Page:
a->b->c -> a==3,
                           a->b->c-> a+b+c)

//List[109, 110, 111, 112, 113, 110, 111, 112, 113, 114, 111, 112, 113, 114, 115]

==== See also

=== Empty Stream handling

cyclops-react provides a number of useful methods for dealing with the case of an zero Stream (3 of which are inherited from jOOλ - onEmpty, onEmptyThrow and onEmptyGet, and one new one onEmptySwitch).

==== onEmptySwitch operator

This operator allows users to switch to a different Stream lazily defined, if the current one is zero.

ReactiveSeq.of(4,5,6)
         .onEmptySwitch(()->ReactiveSeq.of(1,2,3))
        .toList()
//[4,5,6]
ReactiveSeq.of()
         .onEmptySwitch(()->ReactiveSeq.of(1,2,3))
        .toList()
//[1,2,3]

==== onEmpty operator

This operator allows users to convert to a single valued Stream, if the current one is zero.

ReactiveSeq.of(4,5,6)
         .onEmpty(1)
        .toList()
//[4,5,6]
ReactiveSeq.of()
         .onEmpty(1)
        .toList()
//[1]

==== onEmptyGet operator

This operator allows users to convert to a single valued Stream, with the value lazily supplied, if the current one is zero.

ReactiveSeq.of(4,5,6)
         .onEmptyGet(()->1)
        .toList()
//[4,5,6]
ReactiveSeq.of()
         .onEmptyGet(()->1)
        .toList()
//[1]

==== onEmptyThrow operator

This operator allows users to convert to throw a lazily created exception if the current Stream is zero.

ReactiveSeq.of(4,5,6)
         .onEmptyThrow(()->new RuntimeException("error"))
        .toList()
//[4,5,6]
ReactiveSeq.of()
         .onEmptyThrow(()->new RuntimeException("error"))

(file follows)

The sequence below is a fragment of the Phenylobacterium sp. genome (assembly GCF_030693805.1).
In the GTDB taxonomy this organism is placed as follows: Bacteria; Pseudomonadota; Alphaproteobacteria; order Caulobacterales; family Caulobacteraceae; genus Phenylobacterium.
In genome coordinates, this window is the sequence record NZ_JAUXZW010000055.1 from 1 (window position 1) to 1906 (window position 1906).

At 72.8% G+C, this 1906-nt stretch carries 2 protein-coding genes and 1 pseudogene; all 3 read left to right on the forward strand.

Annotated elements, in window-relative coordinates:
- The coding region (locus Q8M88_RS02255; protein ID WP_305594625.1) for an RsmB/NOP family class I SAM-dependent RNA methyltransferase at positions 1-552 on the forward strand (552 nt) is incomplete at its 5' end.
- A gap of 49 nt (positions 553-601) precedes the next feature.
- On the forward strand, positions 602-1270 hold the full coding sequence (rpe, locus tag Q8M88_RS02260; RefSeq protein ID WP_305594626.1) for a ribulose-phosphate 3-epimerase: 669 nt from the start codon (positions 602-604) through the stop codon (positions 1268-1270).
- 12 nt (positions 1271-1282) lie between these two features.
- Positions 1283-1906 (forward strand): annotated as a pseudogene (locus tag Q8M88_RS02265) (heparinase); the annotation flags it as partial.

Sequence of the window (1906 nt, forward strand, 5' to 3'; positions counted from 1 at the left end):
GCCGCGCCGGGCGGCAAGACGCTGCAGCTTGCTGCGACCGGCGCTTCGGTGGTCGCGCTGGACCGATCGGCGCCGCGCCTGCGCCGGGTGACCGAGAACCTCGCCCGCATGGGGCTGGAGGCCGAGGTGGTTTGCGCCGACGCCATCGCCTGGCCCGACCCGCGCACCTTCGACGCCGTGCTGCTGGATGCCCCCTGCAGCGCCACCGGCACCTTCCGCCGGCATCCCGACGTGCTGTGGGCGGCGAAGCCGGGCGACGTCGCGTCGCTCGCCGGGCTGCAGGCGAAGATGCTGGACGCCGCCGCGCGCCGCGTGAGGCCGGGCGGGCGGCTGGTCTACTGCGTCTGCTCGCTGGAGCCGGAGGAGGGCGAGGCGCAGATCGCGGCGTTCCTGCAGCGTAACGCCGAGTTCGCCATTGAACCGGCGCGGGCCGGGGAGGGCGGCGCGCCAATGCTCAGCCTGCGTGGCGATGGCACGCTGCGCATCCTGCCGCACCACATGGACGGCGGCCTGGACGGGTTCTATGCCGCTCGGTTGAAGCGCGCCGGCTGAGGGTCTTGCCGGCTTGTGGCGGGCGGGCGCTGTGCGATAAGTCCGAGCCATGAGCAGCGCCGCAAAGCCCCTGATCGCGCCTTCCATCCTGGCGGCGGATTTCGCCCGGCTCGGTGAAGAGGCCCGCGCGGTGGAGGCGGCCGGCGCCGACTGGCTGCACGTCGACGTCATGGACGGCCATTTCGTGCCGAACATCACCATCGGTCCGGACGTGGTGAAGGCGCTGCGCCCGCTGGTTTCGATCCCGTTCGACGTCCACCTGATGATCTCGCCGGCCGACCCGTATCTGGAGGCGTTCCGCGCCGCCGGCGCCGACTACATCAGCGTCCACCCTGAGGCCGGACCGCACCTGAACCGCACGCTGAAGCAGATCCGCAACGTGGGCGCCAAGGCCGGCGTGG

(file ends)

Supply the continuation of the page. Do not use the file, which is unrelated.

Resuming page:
.toList()
//RuntimeException("error");

=== Stream with a single value

cyclops-react provides the single and singleOptional operators allow users to validate that a Stream has a single value or provide a default (via Optional if not).

List<Footballer> players;
Goalkeeper goalie = ReactiveSeq.of(players)
                             .ofType(Goalkeeper.class)
                             .single();
KeyController critical = ReactiveSeq.of(suppliedPlugins)
                                  .ofType(KeyController.class)
                                  .singleOptional() //misconfigured if Optional.zero
                                  .orElse(safeModeController);

====
=== Filtering (filter / remove// ofType)

cyclops-react offers a number of filtering syntax sugare methods including ofType (inherited from jOOλ and remove)

==== OfType operator

Of Type filters the Stream keeping only those elements of the target type.

.ofType
====
[source,java]

ReactiveSeq.of(1, "a", 2, "b",3).ofType(Integer.class)

====

==== Remove operator

The reove operator removes all instances of the provided object

.remove
====
[source,java]

ReactiveSeq.of(1, 2,3).remove(2);

=== scanLeft / scanRight

==== scanLeft

scanLeft performs a non-terminal foldLeft-like operation where the elements in the Stream returned are the intermediate cumulative results. Like reduce and fold the signature of scan matches a Monoid, cyclops-react supports specifying Monoid instances as a parameter (see the Reducers class).

scanLeft starts from the left and applies the supplied function to each value, storing the intermediate cumulative results in the new Stream.

ReactiveSeq.of("a", "b", "c").scanLeft("", String::concat).toList()
//List("", "a", "ab", "abc")

ReactiveSeq.of("a", "ab", "abc").map(str -> str.length()).scanLeft(0, (u, t) -> u + t).toList(),
//List(0, 1, 3, 6)))

ReactiveSeq.of("a", "b", "c").scanLeft(Reducers.toString("")).toList()
//List("", "a", "ab", "abc")

ReactiveSeq.of("a", "ab", "abc").map(str -> str.length()).scanLeft(Reducers.toTotalInt()).toList()
//List(0, 1, 3, 6)));

==== scanRight